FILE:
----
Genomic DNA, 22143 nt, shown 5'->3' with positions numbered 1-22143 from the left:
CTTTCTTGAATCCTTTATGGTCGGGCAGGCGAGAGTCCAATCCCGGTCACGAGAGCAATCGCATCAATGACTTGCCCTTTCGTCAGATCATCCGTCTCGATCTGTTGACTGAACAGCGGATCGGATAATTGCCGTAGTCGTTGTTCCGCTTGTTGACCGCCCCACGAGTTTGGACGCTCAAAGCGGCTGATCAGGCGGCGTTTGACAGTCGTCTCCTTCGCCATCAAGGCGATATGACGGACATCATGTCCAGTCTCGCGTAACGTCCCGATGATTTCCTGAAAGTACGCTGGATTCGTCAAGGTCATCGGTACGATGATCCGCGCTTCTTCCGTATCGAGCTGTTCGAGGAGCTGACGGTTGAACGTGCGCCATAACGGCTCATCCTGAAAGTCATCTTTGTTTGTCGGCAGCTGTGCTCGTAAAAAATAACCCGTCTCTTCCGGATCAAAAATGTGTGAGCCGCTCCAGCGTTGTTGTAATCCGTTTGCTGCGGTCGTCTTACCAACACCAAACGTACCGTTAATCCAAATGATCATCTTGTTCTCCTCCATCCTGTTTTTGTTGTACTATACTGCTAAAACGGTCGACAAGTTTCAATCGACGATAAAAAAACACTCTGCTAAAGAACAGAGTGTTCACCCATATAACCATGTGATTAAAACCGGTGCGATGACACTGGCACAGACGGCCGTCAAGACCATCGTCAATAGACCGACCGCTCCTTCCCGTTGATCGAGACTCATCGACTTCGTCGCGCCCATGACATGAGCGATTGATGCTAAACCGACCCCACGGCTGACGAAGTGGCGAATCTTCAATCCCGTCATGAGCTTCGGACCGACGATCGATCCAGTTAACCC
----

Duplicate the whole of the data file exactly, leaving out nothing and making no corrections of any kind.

Genomic DNA, 22143 nt, shown 5'->3' with positions numbered 1-22143 from the left:
CTTTCTTGAATCCTTTATGGTCGGGCAGGCGAGAGTCCAATCCCGGTCACGAGAGCAATCGCATCAATGACTTGCCCTTTCGTCAGATCATCCGTCTCGATCTGTTGACTGAACAGCGGATCGGATAATTGCCGTAGTCGTTGTTCCGCTTGTTGACCGCCCCACGAGTTTGGACGCTCAAAGCGGCTGATCAGGCGGCGTTTGACAGTCGTCTCCTTCGCCATCAAGGCGATATGACGGACATCATGTCCAGTCTCGCGTAACGTCCCGATGATTTCCTGAAAGTACGCTGGATTCGTCAAGGTCATCGGTACGATGATCCGCGCTTCTTCCGTATCGAGCTGTTCGAGGAGCTGACGGTTGAACGTGCGCCATAACGGCTCATCCTGAAAGTCATCTTTGTTTGTCGGCAGCTGTGCTCGTAAAAAATAACCCGTCTCTTCCGGATCAAAAATGTGTGAGCCGCTCCAGCGTTGTTGTAATCCGTTTGCTGCGGTCGTCTTACCAACACCAAACGTACCGTTAATCCAAATGATCATCTTGTTCTCCTCCATCCTGTTTTTGTTGTACTATACTGCTAAAACGGTCGACAAGTTTCAATCGACGATAAAAAAACACTCTGCTAAAGAACAGAGTGTTCACCCATATAACCATGTGATTAAAACCGGTGCGATGACACTGGCACAGACGGCCGTCAAGACCATCGTCAATAGACCGACCGCTCCTTCCCGTTGATCGAGACTCATCGACTTCGTCGCGCCCATGACATGAGCGATTGATGCTAAACCGACCCCACGGCTGACGAAGTGGCGAATCTTCAATCCCGTCATGAGCTTCGGACCGACGATCGATCCAGTTAACCC